This past week the latest National Assessment of Educational Progress (NAEP) data on American 12th graders showed that they lost ground over the last two years, with the lowest performers having the biggest declines. The week before, the annual professional organization in math education, the National Council of Teachers of Mathematics (NCTM), held their research and teacher conferences in San Francisco. Attending this conference, or even reading the list of presentations, leads to one conclusion: The math education establishment is dooming our country to stagnant performance and cannot fix itself. I will explain why, as well as offer a solution to raising the achievement of American students.

First, imagine a world in which medical research was confined to small studies conducted by newly graduated doctors. As an example, a doctor would conduct a study on a treatment for colon cancer that he developed on 15 of his patients over two years, funded with small grants from the American Medical Association. Then he would present his findings at the annual AMA Conference. All presentations would be of a similar nature – small sample size studies of large medical issues. How far would medical science advance if this were the process for developing treatments and medicines?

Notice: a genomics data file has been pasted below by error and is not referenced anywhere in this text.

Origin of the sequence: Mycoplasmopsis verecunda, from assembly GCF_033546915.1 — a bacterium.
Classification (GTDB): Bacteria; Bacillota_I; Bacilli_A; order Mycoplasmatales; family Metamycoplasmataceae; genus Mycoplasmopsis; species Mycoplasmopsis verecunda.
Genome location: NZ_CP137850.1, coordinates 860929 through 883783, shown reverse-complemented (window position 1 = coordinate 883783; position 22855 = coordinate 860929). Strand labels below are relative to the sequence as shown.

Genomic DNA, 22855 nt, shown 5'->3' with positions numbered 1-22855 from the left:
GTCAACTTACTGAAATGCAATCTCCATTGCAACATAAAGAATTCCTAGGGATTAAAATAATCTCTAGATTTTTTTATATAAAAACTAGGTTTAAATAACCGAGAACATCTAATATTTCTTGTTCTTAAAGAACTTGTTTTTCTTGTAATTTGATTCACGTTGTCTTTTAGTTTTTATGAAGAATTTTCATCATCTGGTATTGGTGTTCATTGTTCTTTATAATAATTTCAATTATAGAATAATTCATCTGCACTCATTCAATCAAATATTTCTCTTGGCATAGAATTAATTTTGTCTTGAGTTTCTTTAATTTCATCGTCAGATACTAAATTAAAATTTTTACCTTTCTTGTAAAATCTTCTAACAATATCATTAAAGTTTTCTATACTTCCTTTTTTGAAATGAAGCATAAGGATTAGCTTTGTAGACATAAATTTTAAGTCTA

In the medical establishment, there are systems in place for large-scale studies with oversight. The pharmaceutical companies invest enormous amounts of money into medicines, and want to recoup their investments. There is oversight for patients provided by the FDA, as well as the legal malpractice system. In addition, there is an element of drama involved in curing an individual, separating conjoined twins, or a finding a cure for a group of people suffering from the same condition. Heart-warming vignettes of smiling patients and their loved ones can be televised on the nightly news. In summary, there is a system of large-scale studies leading to treatments, along with patient protection.